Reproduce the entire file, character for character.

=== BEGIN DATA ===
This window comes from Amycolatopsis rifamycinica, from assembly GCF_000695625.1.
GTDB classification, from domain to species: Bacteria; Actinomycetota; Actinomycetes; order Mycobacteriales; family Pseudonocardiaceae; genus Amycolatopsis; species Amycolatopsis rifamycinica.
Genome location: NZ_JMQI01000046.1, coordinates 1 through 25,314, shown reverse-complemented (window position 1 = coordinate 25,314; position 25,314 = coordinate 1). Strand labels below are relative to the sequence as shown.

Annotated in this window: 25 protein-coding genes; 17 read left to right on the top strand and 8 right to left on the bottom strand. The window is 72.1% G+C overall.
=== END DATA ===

This window comes from Amycolatopsis rifamycinica, from assembly GCF_000695625.1.
GTDB classification, from domain to species: Bacteria; Actinomycetota; Actinomycetes; order Mycobacteriales; family Pseudonocardiaceae; genus Amycolatopsis; species Amycolatopsis rifamycinica.
Genome location: NZ_JMQI01000046.1, coordinates 1 through 25,314, shown reverse-complemented (window position 1 = coordinate 25,314; position 25,314 = coordinate 1). Strand labels below are relative to the sequence as shown.

Annotated in this window: 25 protein-coding genes; 17 read left to right on the top strand and 8 right to left on the bottom strand. The window is 72.1% G+C overall.